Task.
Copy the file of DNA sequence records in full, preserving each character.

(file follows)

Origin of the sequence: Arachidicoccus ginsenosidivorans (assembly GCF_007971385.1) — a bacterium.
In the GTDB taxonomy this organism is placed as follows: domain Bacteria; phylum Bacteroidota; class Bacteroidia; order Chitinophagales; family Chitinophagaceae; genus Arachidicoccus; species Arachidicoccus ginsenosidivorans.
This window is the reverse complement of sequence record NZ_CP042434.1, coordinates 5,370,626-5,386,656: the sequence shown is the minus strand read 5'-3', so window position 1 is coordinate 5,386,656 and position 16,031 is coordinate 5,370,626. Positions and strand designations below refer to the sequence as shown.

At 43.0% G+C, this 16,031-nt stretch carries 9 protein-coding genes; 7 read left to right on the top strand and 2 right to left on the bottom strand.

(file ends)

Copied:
Origin of the sequence: Arachidicoccus ginsenosidivorans (assembly GCF_007971385.1) — a bacterium.
In the GTDB taxonomy this organism is placed as follows: domain Bacteria; phylum Bacteroidota; class Bacteroidia; order Chitinophagales; family Chitinophagaceae; genus Arachidicoccus; species Arachidicoccus ginsenosidivorans.
This window is the reverse complement of sequence record NZ_CP042434.1, coordinates 5,370,626-5,386,656: the sequence shown is the minus strand read 5'-3', so window position 1 is coordinate 5,386,656 and position 16,031 is coordinate 5,370,626. Positions and strand designations below refer to the sequence as shown.

At 43.0% G+C, this 16,031-nt stretch carries 9 protein-coding genes; 7 read left to right on the top strand and 2 right to left on the bottom strand.